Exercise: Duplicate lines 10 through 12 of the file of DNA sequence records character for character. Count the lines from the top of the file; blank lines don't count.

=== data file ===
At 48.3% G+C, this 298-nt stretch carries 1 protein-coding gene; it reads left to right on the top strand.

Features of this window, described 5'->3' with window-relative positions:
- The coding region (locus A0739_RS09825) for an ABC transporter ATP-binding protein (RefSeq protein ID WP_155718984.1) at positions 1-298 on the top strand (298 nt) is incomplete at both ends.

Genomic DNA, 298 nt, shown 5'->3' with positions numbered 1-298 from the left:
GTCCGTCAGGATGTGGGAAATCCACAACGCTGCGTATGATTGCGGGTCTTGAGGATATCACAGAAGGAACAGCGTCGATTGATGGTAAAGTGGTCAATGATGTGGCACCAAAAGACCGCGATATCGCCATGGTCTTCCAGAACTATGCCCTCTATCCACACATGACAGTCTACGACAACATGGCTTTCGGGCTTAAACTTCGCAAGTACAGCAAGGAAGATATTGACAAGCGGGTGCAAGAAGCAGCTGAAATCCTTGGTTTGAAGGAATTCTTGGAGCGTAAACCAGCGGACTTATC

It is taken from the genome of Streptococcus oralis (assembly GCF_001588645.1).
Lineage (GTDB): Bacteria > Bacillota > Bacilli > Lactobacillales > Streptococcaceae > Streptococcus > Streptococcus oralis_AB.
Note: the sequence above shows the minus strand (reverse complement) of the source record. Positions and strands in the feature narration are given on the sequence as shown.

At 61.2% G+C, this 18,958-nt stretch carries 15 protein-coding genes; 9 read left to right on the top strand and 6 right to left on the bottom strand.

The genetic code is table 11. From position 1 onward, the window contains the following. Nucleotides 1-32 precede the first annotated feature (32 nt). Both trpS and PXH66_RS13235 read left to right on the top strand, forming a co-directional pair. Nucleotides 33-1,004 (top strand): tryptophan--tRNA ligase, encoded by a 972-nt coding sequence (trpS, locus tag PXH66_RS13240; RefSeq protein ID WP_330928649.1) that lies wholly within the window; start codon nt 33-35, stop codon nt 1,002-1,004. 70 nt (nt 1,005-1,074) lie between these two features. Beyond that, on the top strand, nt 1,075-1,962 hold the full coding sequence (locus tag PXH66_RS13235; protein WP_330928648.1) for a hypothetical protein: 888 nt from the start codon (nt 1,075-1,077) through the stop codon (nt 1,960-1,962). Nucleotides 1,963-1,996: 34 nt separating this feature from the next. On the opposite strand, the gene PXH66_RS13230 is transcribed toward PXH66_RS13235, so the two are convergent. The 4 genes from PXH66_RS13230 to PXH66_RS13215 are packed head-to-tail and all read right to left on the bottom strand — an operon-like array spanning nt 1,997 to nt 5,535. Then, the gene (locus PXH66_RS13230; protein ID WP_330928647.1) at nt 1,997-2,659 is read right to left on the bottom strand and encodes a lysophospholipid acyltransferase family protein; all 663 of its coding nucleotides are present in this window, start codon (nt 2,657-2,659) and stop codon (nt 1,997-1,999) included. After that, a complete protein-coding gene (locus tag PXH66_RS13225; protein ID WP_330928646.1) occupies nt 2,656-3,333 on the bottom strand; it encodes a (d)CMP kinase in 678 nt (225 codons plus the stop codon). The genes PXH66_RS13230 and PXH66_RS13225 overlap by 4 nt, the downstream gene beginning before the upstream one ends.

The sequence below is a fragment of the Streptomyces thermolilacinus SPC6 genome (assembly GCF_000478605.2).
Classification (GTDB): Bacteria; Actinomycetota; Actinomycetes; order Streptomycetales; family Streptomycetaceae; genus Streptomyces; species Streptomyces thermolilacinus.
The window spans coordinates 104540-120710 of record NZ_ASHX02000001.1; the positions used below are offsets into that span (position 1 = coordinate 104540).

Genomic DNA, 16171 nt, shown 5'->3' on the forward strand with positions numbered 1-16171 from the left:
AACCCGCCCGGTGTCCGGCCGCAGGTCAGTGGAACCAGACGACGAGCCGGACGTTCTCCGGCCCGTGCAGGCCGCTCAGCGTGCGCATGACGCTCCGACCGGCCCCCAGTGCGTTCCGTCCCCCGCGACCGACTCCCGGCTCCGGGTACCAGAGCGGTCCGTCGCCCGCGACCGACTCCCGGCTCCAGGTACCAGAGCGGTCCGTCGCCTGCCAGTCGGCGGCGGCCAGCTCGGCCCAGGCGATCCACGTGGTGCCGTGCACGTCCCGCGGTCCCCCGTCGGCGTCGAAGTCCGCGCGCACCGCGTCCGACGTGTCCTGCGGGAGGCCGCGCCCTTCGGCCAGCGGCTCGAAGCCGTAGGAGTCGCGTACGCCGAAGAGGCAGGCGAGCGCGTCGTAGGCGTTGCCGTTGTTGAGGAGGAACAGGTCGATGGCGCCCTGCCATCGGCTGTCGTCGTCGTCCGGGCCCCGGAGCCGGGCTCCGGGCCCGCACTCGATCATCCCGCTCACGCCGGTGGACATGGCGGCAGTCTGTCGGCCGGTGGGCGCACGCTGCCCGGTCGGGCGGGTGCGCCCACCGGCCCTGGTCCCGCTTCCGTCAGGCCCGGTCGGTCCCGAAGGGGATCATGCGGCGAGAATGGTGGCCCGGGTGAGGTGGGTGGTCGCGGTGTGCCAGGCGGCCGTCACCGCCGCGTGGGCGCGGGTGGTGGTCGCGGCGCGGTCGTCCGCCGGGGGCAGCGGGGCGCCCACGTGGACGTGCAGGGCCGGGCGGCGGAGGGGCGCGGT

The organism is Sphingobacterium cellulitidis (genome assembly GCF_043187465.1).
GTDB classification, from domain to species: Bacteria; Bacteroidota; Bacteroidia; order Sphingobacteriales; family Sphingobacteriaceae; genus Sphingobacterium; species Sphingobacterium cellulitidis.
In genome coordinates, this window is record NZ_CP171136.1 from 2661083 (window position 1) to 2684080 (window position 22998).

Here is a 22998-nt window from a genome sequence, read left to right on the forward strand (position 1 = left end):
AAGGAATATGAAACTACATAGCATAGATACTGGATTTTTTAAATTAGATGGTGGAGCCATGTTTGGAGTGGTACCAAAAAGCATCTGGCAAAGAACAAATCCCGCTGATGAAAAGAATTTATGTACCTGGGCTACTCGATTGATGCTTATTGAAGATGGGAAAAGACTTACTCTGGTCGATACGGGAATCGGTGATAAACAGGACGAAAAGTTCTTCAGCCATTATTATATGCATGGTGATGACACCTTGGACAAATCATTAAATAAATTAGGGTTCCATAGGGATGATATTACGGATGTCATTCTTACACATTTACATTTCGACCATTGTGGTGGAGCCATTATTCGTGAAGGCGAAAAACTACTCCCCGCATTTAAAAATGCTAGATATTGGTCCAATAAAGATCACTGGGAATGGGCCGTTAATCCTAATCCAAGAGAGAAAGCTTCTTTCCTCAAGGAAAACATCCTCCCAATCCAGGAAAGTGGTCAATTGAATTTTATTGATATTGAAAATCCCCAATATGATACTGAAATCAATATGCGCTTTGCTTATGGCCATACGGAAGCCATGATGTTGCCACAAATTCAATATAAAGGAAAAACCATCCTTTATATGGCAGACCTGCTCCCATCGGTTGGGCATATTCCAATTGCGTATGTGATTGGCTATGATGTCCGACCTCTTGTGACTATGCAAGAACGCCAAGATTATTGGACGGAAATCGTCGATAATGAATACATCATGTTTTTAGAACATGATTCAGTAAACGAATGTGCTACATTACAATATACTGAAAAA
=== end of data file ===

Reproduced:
The genetic code is table 11. From position 1 onward, the window contains the following. Nucleotides 1-32 precede the first annotated feature (32 nt). Both trpS and PXH66_RS13235 read left to right on the top strand, forming a co-directional pair. Nucleotides 33-1,004 (top strand): tryptophan--tRNA ligase, encoded by a 972-nt coding sequence (trpS, locus tag PXH66_RS13240; RefSeq protein ID WP_330928649.1) that lies wholly within the window; start codon nt 33-35, stop codon nt 1,002-1,004. 70 nt (nt 1,005-1,074) lie between these two features. Beyond that, on the top strand, nt 1,075-1,962 hold the full coding sequence (locus tag PXH66_RS13235; protein WP_330928648.1) for a hypothetical protein: 888 nt from the start codon (nt 1,075-1,077) through the stop codon (nt 1,960-1,962). Nucleotides 1,963-1,996: 34 nt separating this feature from the next. On the opposite strand, the gene PXH66_RS13230 is transcribed toward PXH66_RS13235, so the two are convergent. The 4 genes from PXH66_RS13230 to PXH66_RS13215 are packed head-to-tail and all read right to left on the bottom strand — an operon-like array spanning nt 1,997 to nt 5,535. Then, the gene (locus PXH66_RS13230; protein ID WP_330928647.1) at nt 1,997-2,659 is read right to left on the bottom strand and encodes a lysophospholipid acyltransferase family protein; all 663 of its coding nucleotides are present in this window, start codon (nt 2,657-2,659) and stop codon (nt 1,997-1,999) included. After that, a complete protein-coding gene (locus tag PXH66_RS13225; protein ID WP_330928646.1) occupies nt 2,656-3,333 on the bottom strand; it encodes a (d)CMP kinase in 678 nt (225 codons plus the stop codon). The genes PXH66_RS13230 and PXH66_RS13225 overlap by 4 nt, the downstream gene beginning before the upstream one ends.

The sequence below is a fragment of the Streptomyces thermolilacinus SPC6 genome (assembly GCF_000478605.2).
Classification (GTDB): Bacteria; Actinomycetota; Actinomycetes; order Streptomycetales; family Streptomycetaceae; genus Streptomyces; species Streptomyces thermolilacinus.